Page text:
Assessing orthopaedic impairments are challenging due to the various types of disorders. A child suffering from orthopaedic impairments is evaluated before they enter school. However, there are instances when the impairments may be missed during assessment though can appear at an advanced age. The assessment is conducted by a thorough medical evaluation carried out by a licensed physician. Another system of evaluation is monitoring and evaluation of how the orthopaedic impairments influence the childs learning ability. Other assessment criteria are evaluating the students physical and social adaptive behaviours. This is best monitored through rating scales, checklists, and inventories. Some of the important signs that the teacher may notice affiliated with orthographic impairments include frequent accidents, complaints of chronic pain and poor coordination (Keith, 2007). It is also important to consider basic information such as speech, language, vision and hearing.

How can teachers assist such students?

A licensed special education teacher plays a vital role in the life of a child suffering from orthopaedic impairments. Once the child has been assessed with the condition, it is important to involve the parent in the childs education program. Included also are psychologist, licenced physician and other professional personnel. For instance, addressing orthographic impairments of a student suffering from the neuromuscular disorder is done through daily living conditions, using adaptive equipment and sensory integration. A condition is referred to as an orthographic disorder if it lasts for more than sixty days (Paths, 2013). While evaluating the childs condition, not only does the teacher consider physical ability but also other treatments such as occupational therapy. For students suffering from this disorder, key players in effective therapy are social and peer issues. The child suffers from low self-esteem and reserved social behaviour if rejected by other students. Therefore, it is the obligation of teachers to ensure actions such as mockery do not occur and that the disabled child is socially accepted.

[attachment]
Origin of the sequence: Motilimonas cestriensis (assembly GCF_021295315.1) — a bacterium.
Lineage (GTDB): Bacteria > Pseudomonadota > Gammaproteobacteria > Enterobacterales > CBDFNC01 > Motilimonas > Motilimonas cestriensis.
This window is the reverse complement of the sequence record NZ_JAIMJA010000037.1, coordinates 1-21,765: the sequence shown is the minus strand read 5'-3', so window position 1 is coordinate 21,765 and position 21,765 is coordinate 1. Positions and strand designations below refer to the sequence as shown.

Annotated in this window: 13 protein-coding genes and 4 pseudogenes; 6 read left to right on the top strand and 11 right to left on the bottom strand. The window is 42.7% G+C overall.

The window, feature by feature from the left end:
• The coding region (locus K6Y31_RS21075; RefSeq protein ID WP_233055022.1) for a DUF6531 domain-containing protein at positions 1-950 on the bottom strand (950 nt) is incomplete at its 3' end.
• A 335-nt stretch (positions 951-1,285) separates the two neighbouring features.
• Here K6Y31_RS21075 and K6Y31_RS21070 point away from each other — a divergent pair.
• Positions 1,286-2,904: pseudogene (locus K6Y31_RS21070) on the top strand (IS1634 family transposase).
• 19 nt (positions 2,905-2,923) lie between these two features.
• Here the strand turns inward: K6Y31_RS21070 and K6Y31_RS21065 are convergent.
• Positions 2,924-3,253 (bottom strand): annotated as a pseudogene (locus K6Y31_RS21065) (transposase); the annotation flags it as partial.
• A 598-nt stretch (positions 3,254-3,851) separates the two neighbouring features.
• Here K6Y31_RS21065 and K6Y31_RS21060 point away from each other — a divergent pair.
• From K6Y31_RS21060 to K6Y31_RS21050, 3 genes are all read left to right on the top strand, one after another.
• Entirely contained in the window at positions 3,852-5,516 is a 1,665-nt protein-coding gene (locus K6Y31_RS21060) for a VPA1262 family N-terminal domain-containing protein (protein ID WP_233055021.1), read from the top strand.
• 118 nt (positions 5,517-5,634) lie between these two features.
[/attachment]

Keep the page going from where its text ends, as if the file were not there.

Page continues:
What are the roles of parents?

The parents of children suffering from Orthopaedic impairment should consider working closely with the special education teachers for a successful therapy. This will also give the child a coordinated support while at school and home. It is the obligation of the parent to ensure that the child is taking all the required medication and treatment as recommended by the physician. While at home, the parent is responsible for providing ultimate care to the child while controlling their movements and activities. It is also the duty of the parent to ensure their child is staying healthy and relating well with other children.

References

KEITH SWEARINGEN. (2007). Orthopedic impairment. Retrieved from http://www.tuhsd.org/filestore/TollesonOrthopedicImpairmentinfo0310.pdfOhio department of education. (2015, November 23). Retrieved July 29, 2016, from http://education.ohio.gov/Topics/Special-Education/Students-with-Disabilities/Orthopedic-ImpairmentPaths, S. E. C. (2013). West Virginia. Retrieved July 29, 2016, from http://www.specialeducationguide.com/disability-profiles/orthopedic-impairments/

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Orthopedic ImpairementsJane Story. (2019, Oct 18). Retrieved from https://speedypaper.com/essays/orthopedic-impairementsjane-story